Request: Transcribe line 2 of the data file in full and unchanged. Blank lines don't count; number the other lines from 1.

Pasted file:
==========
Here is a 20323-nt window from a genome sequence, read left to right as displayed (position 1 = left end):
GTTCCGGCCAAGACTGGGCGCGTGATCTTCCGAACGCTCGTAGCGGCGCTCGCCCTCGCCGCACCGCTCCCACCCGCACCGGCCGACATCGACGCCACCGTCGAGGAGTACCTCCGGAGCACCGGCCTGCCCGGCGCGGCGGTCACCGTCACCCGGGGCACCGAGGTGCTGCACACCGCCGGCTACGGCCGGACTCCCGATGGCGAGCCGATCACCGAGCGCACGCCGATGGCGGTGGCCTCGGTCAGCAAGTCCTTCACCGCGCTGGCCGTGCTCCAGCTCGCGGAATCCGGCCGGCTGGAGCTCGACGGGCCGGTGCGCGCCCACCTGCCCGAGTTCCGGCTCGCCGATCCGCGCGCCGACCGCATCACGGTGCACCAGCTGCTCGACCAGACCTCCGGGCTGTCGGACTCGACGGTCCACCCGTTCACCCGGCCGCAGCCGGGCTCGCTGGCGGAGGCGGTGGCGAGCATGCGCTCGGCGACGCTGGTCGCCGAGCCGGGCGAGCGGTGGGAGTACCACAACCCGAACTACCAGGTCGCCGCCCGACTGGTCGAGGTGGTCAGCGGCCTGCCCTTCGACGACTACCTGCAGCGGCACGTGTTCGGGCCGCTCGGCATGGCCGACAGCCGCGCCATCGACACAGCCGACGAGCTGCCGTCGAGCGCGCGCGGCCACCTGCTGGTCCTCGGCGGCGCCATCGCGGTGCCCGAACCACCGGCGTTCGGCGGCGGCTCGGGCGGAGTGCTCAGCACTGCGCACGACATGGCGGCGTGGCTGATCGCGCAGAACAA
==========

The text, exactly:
GTTCCGGCCAAGACTGGGCGCGTGATCTTCCGAACGCTCGTAGCGGCGCTCGCCCTCGCCGCACCGCTCCCACCCGCACCGGCCGACATCGACGCCACCGTCGAGGAGTACCTCCGGAGCACCGGCCTGCCCGGCGCGGCGGTCACCGTCACCCGGGGCACCGAGGTGCTGCACACCGCCGGCTACGGCCGGACTCCCGATGGCGAGCCGATCACCGAGCGCACGCCGATGGCGGTGGCCTCGGTCAGCAAGTCCTTCACCGCGCTGGCCGTGCTCCAGCTCGCGGAATCCGGCCGGCTGGAGCTCGACGGGCCGGTGCGCGCCCACCTGCCCGAGTTCCGGCTCGCCGATCCGCGCGCCGACCGCATCACGGTGCACCAGCTGCTCGACCAGACCTCCGGGCTGTCGGACTCGACGGTCCACCCGTTCACCCGGCCGCAGCCGGGCTCGCTGGCGGAGGCGGTGGCGAGCATGCGCTCGGCGACGCTGGTCGCCGAGCCGGGCGAGCGGTGGGAGTACCACAACCCGAACTACCAGGTCGCCGCCCGACTGGTCGAGGTGGTCAGCGGCCTGCCCTTCGACGACTACCTGCAGCGGCACGTGTTCGGGCCGCTCGGCATGGCCGACAGCCGCGCCATCGACACAGCCGACGAGCTGCCGTCGAGCGCGCGCGGCCACCTGCTGGTCCTCGGCGGCGCCATCGCGGTGCCCGAACCACCGGCGTTCGGCGGCGGCTCGGGCGGAGTGCTCAGCACTGCGCACGACATGGCGGCGTGGCTGATCGCGCAGAACAA